Facebook co-founder: Give the 99% a $6,000 raise by taxing big tech and the 1%
Facebook co-founder Chris Hughes earned nearly half a billion dollars after working at the social media giant for several years. His story could be seen as evidence that the American dream is alive and well. But according to Hughes, it was “nothing but a lucky break” and an indication there’s something fundamentally unfair about the structure of the U.S. economy.
“I think the American dream is safe to say if not dead it’s on life support,” Hughes told Big Think. “It’s this idea that if you do well you can get ahead in life and if you have family and kids they can perhaps do a little bit better than you did. And what we know by the numbers is that the median wages in this country hasn’t budged meaningfully in nearly 40 years, and yet the cost of living has increased by some counts by up to 30 percent.”
Hughes thinks the U.S. can fix that with a simple and radical change to the tax code, one that would raise taxes to 50 percent for those who earn more than $250,000, and give every working adult who makes less than $50,000 a monthly tax credit of $500, creating an annual income floor of $6,000.
“That’s not enough money to live on, but it is a massive amount of money in the lives of many working people in our country,” Hughes said on a recent episode of the Interesting People in Interesting Times podcast.
Hughes said it’s not quite universal basic income as a policy, which he said is “unaffordable, it’s redistributive in a negative direction, and it’s not what most Americans want.” Rather, it’d be similar to the earned income tax credit that rewards low- to moderate-income working Americans, particularly those with children. This social dividend, as Hughes called it, could be funded by taxing things like data or carbon.
Of course, that’d require a massive rollback of Trump’s tax reforms. But Hughes argues his plan would only cost Americans “just a bit more than the total cost of the Trump tax bill,” reasoning that the spending habits of lower- and middle-class Americans do more to energize the economy.
McDonald’s restaurant employees rally after walking off the job to demand to demand a $15 per hour wage and union rights during nationwide ‘Fight for $15 Day of Disruption’ protests on November 29, 2016 in Los Angeles, California. (Photo by David McNew/Getty Images)
“If you put $100 in the pockets of someone who’s working hard to make ends meet they’re going to spend a lot of that money, most of that money on things like childcare, housing, health care wherever their bills are the highest,” Hughes told Big Think. “You give someone who is in the one percent an extra $100 they might spend one or two, but the vast majority of that money is going to get parked in a bank account and not really become part of the productive economy.”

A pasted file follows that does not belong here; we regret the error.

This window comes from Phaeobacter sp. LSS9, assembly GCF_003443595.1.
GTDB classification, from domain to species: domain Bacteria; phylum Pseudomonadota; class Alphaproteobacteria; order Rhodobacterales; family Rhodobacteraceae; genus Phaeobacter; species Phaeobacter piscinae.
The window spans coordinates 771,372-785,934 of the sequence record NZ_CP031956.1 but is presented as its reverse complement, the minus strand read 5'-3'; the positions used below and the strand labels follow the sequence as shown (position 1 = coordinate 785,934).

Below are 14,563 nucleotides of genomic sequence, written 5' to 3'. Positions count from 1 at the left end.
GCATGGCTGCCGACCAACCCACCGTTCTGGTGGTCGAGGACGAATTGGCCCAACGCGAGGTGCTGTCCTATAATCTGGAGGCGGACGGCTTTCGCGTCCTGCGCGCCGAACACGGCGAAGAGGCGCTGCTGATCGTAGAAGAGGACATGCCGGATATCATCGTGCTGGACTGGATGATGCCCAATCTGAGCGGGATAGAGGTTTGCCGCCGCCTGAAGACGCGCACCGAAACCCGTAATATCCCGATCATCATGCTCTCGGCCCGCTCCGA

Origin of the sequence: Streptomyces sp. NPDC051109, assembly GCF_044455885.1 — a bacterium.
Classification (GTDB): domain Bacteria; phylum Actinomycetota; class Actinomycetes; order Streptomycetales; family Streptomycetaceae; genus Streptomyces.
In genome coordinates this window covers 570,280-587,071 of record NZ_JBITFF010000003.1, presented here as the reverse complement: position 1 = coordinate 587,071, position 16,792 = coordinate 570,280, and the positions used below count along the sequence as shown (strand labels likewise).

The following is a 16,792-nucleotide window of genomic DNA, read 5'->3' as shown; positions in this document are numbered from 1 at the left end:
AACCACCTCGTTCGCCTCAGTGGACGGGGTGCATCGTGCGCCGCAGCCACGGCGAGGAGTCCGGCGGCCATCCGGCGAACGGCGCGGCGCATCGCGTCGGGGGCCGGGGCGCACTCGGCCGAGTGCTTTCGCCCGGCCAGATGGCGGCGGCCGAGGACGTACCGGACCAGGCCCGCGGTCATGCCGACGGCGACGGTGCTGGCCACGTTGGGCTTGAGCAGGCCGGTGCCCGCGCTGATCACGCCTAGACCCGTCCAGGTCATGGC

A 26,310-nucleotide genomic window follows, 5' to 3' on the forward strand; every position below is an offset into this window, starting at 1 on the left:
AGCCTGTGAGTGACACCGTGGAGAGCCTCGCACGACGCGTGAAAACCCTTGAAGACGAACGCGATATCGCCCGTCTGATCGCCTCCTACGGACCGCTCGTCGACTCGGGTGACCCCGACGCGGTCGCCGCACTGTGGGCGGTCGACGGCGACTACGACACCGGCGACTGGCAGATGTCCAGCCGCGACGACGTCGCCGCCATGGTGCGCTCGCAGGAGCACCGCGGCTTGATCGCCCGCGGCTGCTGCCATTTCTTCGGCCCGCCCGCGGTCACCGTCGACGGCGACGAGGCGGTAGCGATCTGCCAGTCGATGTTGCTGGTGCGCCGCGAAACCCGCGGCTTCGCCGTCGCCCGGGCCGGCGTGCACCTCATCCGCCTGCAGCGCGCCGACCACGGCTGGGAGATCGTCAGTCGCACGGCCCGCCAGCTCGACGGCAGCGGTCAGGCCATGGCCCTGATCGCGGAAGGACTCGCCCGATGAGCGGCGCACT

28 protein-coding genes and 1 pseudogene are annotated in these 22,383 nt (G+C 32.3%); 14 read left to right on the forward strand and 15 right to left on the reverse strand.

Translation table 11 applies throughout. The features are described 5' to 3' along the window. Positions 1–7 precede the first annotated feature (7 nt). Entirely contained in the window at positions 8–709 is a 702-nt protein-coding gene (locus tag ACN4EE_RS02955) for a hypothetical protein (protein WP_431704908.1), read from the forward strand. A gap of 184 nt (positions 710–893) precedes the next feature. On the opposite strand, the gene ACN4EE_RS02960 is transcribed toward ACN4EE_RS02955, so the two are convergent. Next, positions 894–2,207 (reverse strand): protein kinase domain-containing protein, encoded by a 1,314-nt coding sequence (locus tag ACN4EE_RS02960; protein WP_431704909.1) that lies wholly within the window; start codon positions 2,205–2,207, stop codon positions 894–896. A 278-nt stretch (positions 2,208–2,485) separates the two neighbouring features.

Big tech should also play a role in reshaping the American economy, according to Hughes.
“We all create immense amounts of data,” Hughes said on the Interesting People in Interesting Times podcast. “Not just your Facebook post, but your phones know where you are physically, your Fitbit knows your heart rate, your calendar knows where you’re going to be. The amount of data we’re creating is of historic proportions. And the profit margins of the Big 4 and of a whole host of companies are also historically high. There is an opportunity to say: Our collective data is powering these profits, we should all share a little bit in the upside. You could ask these companies to pay a small tax into a sovereign wealth fund and have that be distributed as a data dividend. A check to every single citizen as a recognition of the value they’re creating.”
Americans seem to be split on universal basic income. A 2018 survey issued by Northeastern University and Gallup showed:
- 48% of Americans would support a universal basic income program
- 46% of supporters would pay higher personal taxes to support it
- 80% of supporters say companies should pay higher taxes to fund the program
Silicon Valley leaders like Elon Musk, Mark Zuckerberg and Sam Altman have also expressed support for the idea in some form.
“I think we’ll end up doing universal basic income,” Elon Musk told the crowd at the World Government Summit in Dubai in 2017. “It’s going to be necessary.”
The reason it might be necessary is because Musk and his Silicon Valley contemporaries are rapidly creating technologies that will likely displace a massive chunk of the workforce in coming decades. A universal basic income, as Jathan Sadowski wrote in The Guardian, could become a consolation prize for workers replaced by A.I.
It all begs the question: How would the rest of society begin to regard big tech if that happens?
That existential anxiety could partially explain why Y Combinator, an American seed accelerator in Silicon Valley, is running its own universal basic income experiment.
“The motivation behind the project is to begin exploring alternatives to the existing social safety net,” Elizabeth Rhodes, the research director for Y Combinator’s UBI project, told Quartz. “If technology eliminates jobs or jobs continue to become less secure, an increasing number of people will be unable to make ends meet with earnings from employment.”